HOW TO CHOOSE
THE RIGHT TRUFFLE FOR YOU
THE RIGHT TRUFFLE FOR YOU
Fresh truffles are coveted by many who enjoy fine cuisine. There’s no denying these knobby fungi are pricy however, and with so many truffle terms and origins flying about it’s easy to be overwhelmed. Consider this an introduction to the basics.
In general, the aroma and flavor of black truffles (and black truffle products) tend to be less heat sensitive, making them the preferred choice for lightly cooked applications. White truffles (and white truffle products) are more intense and complex; they are usually added to cooked food at the very last second.
All the premier truffle varieties are harvested in relatively small quantities. The primary determination of their price is their desirability. Comparing the prices of truffles gives you a good idea of their rarity and what gourmets and chefs prefer. The general rule is that you get what you pay for: the higher the price, the more intense the aroma and flavor. Thus, the following breakdown is arranged from most affordable to most expensive.
Truffle Products: A Good Place to Start
If you want to get a sense of what the fuss is all about without spending much, products such as truffle oils, truffle butters and truffle salt are affordable, non-perishable, and easy to experiment with. Read How to Use Truffle Products for all the info you need to get started.
Jarred Truffles: Not Recommended
Whole jarred truffles, truffle peelings and truffle breakings are convenient and far cheaper than fresh truffles, but they don’t really have a lot of flavor. Most chefs use them to add the texture and appearance of truffles to a dish while simultaneously using truffle oil or salt to introduce truffle flavor. We’re not wild about jarred truffles and would recommend any other truffle product instead, but they do have a place in the truffle lexicon
For the Entry Level Eater: Fresh Oregon Truffles
When you’re ready to try cooking with your first fresh truffle, stay close to home and go with a wild Oregon truffle. It’s true that they’re not as good as European truffles, but they’re not as expensive either.
Oregon white truffles Tuber Oregonense & Tuber Gibbosum (usually found Apr-Jun & Nov-Jan). Technically two different species that mature at different times of the year, these two varieties are similar enough that they are sold as the same product. Their aroma is intense yet complex. Like the famous White Alba truffle, they’re best enjoyed thinly sliced over hot food.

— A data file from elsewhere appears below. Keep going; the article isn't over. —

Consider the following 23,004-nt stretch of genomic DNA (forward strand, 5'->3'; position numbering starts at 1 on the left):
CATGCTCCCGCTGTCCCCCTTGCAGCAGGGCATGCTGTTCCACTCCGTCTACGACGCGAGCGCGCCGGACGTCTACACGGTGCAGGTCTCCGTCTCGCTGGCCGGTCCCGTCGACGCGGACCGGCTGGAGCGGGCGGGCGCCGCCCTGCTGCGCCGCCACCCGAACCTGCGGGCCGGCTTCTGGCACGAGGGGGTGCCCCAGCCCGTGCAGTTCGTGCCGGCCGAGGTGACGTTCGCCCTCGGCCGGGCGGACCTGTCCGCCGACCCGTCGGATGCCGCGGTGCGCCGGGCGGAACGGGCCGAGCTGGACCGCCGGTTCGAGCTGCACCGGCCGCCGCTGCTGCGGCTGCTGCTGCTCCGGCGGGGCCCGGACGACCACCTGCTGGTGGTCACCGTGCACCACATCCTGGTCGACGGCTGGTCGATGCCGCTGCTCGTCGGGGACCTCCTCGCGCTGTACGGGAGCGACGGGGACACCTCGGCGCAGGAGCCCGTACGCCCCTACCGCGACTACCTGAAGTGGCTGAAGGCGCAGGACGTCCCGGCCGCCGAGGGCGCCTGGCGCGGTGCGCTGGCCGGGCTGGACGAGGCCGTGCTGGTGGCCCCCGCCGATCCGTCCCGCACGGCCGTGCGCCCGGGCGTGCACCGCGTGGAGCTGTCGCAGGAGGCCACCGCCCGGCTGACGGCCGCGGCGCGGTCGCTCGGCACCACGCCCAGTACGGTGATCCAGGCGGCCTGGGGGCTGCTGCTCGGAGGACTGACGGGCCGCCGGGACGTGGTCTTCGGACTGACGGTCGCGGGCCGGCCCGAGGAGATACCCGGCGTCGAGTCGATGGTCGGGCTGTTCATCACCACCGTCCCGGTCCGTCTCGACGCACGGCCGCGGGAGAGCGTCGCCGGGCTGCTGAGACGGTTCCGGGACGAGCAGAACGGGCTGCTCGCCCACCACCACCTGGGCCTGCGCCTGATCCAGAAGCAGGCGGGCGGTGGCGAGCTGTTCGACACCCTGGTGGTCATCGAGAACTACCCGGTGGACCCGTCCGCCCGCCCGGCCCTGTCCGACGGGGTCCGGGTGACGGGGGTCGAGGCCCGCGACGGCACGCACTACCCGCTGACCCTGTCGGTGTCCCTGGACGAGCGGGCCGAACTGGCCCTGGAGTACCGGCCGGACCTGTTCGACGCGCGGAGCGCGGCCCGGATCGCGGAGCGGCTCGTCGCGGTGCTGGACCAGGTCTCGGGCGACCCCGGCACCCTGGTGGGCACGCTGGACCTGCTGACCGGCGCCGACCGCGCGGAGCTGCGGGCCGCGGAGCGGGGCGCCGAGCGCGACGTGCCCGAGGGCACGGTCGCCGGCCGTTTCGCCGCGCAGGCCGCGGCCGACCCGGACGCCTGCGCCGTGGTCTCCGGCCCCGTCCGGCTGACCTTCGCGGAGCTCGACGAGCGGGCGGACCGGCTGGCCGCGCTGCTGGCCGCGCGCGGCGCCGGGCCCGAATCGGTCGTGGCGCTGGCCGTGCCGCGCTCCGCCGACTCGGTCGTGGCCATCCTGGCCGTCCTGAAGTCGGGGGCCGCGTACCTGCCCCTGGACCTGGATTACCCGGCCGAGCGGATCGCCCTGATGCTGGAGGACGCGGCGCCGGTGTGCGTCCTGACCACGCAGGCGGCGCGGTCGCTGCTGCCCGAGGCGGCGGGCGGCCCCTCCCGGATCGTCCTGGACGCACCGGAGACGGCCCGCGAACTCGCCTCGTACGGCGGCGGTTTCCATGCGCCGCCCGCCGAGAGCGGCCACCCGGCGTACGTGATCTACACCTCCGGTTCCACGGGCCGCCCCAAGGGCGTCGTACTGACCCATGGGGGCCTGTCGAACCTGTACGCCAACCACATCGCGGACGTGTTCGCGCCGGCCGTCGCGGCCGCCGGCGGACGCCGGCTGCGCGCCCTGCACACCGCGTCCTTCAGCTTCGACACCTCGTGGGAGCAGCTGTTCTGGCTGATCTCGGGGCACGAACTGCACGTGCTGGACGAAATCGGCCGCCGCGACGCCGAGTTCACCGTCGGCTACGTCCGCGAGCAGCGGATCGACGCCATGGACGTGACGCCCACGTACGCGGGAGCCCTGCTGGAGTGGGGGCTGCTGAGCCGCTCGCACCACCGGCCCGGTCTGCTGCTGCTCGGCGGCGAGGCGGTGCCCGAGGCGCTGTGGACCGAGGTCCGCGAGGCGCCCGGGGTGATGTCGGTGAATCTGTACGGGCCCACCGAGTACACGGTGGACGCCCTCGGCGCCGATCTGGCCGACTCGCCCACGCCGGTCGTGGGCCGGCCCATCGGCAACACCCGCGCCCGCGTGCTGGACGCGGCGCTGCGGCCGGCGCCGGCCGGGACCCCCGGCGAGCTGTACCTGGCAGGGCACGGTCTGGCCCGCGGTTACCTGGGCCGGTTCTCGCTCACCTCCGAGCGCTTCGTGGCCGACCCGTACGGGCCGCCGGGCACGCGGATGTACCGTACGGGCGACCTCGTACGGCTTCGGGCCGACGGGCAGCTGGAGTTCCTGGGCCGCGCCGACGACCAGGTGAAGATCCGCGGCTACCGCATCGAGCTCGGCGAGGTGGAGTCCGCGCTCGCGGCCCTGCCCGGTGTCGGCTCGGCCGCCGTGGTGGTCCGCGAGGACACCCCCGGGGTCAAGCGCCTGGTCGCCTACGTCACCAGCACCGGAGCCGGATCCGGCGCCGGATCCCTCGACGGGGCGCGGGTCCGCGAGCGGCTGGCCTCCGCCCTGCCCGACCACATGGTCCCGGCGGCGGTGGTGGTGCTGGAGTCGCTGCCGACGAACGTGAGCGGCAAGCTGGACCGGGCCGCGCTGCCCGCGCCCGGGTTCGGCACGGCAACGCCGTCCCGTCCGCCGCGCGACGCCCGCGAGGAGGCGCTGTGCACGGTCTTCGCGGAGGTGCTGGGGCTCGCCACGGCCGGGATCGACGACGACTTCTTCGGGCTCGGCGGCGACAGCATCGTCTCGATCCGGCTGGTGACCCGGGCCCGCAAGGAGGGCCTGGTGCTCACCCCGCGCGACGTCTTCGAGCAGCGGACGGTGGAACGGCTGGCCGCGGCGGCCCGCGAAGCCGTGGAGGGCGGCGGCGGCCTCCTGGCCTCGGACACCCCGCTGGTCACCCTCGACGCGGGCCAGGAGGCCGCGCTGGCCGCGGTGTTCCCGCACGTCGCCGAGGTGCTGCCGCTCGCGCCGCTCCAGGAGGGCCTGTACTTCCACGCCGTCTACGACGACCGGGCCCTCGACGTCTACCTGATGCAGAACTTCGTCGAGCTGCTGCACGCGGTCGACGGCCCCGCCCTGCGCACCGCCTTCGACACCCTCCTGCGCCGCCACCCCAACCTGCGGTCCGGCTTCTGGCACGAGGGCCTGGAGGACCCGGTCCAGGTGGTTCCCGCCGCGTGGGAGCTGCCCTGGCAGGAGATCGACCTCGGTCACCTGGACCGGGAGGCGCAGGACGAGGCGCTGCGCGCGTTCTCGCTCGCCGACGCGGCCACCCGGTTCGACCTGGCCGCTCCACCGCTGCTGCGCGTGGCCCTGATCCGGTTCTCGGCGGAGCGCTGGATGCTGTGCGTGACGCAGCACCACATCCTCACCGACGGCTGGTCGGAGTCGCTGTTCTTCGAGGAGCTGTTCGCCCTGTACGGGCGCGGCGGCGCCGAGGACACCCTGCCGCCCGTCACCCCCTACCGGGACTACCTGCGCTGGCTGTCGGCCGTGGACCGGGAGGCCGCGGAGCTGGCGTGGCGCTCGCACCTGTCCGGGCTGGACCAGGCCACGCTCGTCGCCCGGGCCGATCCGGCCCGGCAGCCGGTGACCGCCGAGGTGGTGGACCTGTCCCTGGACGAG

Oregon black truffles Leucangium Carthusianum (usually found Dec-Mar) are rarer than Oregon white truffles. They have a pungent aroma sometimes described as “earthy pineapple” and a strong flavor.
If you’re outside the normal fresh seasons, you can still get frozen Oregon truffles year-round.
For the Intermediate Eater: European Black Truffles
Italian Black Summer Truffles Tuber Aestivum Vitt (usually found May-Aug) are more subtle than the famous Perigords, which makes them both more affordable and a good choice for lighter spring and summer dishes. Their flavor has been described as sweet, almost chocolaty. These truffles are best used to finish cooked dishes. Frozen black summer truffles are available year-round.
Burgundy Black Truffles Tuber Uncinatum (usually found Nov-Feb) are a delicious truffle variety harvested in many different countries in Europe. (“Burgundy” is the name of the variety, not necessarily the place of origin.) Not as strong as the more expensive and illustrious Perigords, they’re best used to finish cooked dishes.
Bianchetti White Truffles Tuber Borchii (usually found Jan-Mar) are the smallest and least well known of the European truffle varieties. Darker in color than Alba Truffles (brown to dark orange), and often no bigger than quail eggs, they’re nevertheless quite potent and offer a similar flavor. They’re a lot more affordable than Albas, making them an excellent way to try real fresh Italian white truffles for the first time. Bianchetti truffles are best used to finish cooked dishes, as their flavor is very heat sensitive.
For the Connoisseur: The Very Best European Truffles
French Perigord Black Winter Truffles Tuber Melanosporum (usually found Dec-Mar) simply put, these are the finest (and most expensive) black truffles in the world. Perigords can be distinguished from other European black truffle varieties by their interior appearance – white veins running through black flesh. Wild-foraged and intensely aromatic with rich, deep flavor; they put all the other black truffles on this list to shame.
Perigords are the variety that benefits from some cooking. They can be diced for sauce, shaved or diced for pizza or risotto, used in classic French poultry or meat dishes where black truffle slices are buttered and slid under the skin or inserted into slits cut into meat prior to roasting, etc.
If Perigord truffles are out of season and you don’t want to wait, frozen perigord truffles are also available.
Italian White Alba Truffles Tuber Magnatum Pico (usually found Oct-Dec) If there is one truffle gourmands love more than the Perigord, (and not all of them do, to the French the Perigord is the pinnacle) it’s the peerless White Alba of northern Italy.
Like the Perigord truffle, alba truffles can be used in roasted meat applications, though many truffle purists insist that they should only be shaved raw over just-cooked food. Delicately shaved over hot white truffle risotto, polenta with pot roast, egg dishes and pasta dishes, this truffle achieves culinary nirvana for the lucky few who get their hands on it each year. Alba truffles match beautifully with butter, cheese (especially parmigiano reggiano), chicken, veal and lobster. Try adding it to aioli for the world’s most exclusive condiment.
Fresh alba truffles are the ultimate in white truffledom, but their season is fleeting. Frozen alba truffles are available year-round and very good indeed!